Multimodel Classification Edit

    Since 2012 there has been a push from the cellular and computational neuroscience community to come up with a universal classification of neurons that will apply to all neurons in the brain as well as across species. this is done by considering the 3 essential qualities of all neurons: electrophysiology, morphology, and the individual transcriptome of the cells. besides being universal this classification has the advantage of being able to classify astrocytes as well. A method called Patch-Seq in which all 3 qualities can be measured at once is used extensively by the Allen Institute for Brain Science. [18]

    Neurons communicate with each other via synapses, where either the axon terminal of one cell contacts another neuron's dendrite, soma or, less commonly, axon. Neurons such as Purkinje cells in the cerebellum can have over 1000 dendritic branches, making connections with tens of thousands of other cells other neurons, such as the magnocellular neurons of the supraoptic nucleus, have only one or two dendrites, each of which receives thousands of synapses.

    Synapses can be excitatory or inhibitory, either increasing or decreasing activity in the target neuron, respectively. Some neurons also communicate via electrical synapses, which are direct, electrically conductive junctions between cells. [19]

    When an action potential reaches the axon terminal, it opens voltage-gated calcium channels, allowing calcium ions to enter the terminal. Calcium causes synaptic vesicles filled with neurotransmitter molecules to fuse with the membrane, releasing their contents into the synaptic cleft. The neurotransmitters diffuse across the synaptic cleft and activate receptors on the postsynaptic neuron. High cytosolic calcium in the axon terminal triggers mitochondrial calcium uptake, which, in turn, activates mitochondrial energy metabolism to produce ATP to support continuous neurotransmission. [20]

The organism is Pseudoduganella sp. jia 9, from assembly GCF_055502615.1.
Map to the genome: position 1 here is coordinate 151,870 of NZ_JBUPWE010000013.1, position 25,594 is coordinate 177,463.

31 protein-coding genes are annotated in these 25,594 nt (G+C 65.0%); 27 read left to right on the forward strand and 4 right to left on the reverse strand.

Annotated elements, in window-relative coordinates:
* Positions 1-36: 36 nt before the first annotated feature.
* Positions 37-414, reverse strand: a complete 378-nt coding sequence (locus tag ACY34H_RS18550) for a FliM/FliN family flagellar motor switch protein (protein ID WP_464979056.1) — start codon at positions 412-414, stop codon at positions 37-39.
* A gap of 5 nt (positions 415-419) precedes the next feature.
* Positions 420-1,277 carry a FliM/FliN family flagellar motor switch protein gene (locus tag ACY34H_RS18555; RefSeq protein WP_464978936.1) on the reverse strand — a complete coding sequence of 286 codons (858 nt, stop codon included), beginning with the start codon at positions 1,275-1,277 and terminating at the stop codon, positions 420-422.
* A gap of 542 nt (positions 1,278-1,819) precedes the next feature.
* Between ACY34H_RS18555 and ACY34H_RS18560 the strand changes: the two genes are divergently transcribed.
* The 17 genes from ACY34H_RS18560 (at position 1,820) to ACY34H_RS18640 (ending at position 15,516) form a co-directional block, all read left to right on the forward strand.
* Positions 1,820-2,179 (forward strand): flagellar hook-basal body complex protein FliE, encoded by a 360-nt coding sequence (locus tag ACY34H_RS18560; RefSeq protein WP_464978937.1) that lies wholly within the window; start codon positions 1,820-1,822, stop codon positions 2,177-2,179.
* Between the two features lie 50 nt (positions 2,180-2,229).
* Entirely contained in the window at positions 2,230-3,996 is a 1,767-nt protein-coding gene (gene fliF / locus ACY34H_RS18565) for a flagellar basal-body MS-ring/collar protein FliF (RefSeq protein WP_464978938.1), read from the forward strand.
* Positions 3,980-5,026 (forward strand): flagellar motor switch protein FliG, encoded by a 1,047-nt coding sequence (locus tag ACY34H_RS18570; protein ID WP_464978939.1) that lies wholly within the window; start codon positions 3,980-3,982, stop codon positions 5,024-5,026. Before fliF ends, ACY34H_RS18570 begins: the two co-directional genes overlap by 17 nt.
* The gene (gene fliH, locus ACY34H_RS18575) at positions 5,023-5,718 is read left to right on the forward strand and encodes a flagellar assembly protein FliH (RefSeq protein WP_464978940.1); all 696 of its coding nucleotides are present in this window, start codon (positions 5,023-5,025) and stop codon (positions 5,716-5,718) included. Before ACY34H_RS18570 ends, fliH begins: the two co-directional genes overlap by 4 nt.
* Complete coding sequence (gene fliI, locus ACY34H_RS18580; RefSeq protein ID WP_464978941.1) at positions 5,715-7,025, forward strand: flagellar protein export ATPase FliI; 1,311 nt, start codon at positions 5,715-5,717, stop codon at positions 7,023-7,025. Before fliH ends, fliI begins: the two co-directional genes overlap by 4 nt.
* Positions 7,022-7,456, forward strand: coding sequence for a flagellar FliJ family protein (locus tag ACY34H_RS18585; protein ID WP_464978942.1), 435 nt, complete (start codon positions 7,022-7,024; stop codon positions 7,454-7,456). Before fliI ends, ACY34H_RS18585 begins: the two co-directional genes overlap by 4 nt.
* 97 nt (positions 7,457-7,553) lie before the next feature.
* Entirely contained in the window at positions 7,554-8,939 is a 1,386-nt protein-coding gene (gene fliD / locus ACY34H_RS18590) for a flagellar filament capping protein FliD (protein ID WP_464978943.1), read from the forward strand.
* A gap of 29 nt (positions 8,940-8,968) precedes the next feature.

An autapse is a synapse in which a neuron's axon connects to its own dendrites.

    The human brain has some 8.6 x 10 10 (eighty six billion) neurons. [21] Each neuron has on average 7,000 synaptic connections to other neurons. It has been estimated that the brain of a three-year-old child has about 10 15 synapses (1 quadrillion). This number declines with age, stabilizing by adulthood. Estimates vary for an adult, ranging from 10 14 to 5 x 10 14 synapses (100 to 500 trillion). [22]

    In 1937 John Zachary Young suggested that the squid giant axon could be used to study neuronal electrical properties. [23] It is larger than but similar to human neurons, making it easier to study. By inserting electrodes into the squid giant axons, accurate measurements were made of the membrane potential.

    The cell membrane of the axon and soma contain voltage-gated ion channels that allow the neuron to generate and propagate an electrical signal (an action potential). Some neurons also generate subthreshold membrane potential oscillations. These signals are generated and propagated by charge-carrying ions including sodium (Na + ), potassium (K + ), chloride (Cl − ), and calcium (Ca 2+ ).

    Several stimuli can activate a neuron leading to electrical activity, including pressure, stretch, chemical transmitters, and changes of the electric potential across the cell membrane. [24] Stimuli cause specific ion-channels within the cell membrane to open, leading to a flow of ions through the cell membrane, changing the membrane potential. Neurons must maintain the specific electrical properties that define their neuron type. [25]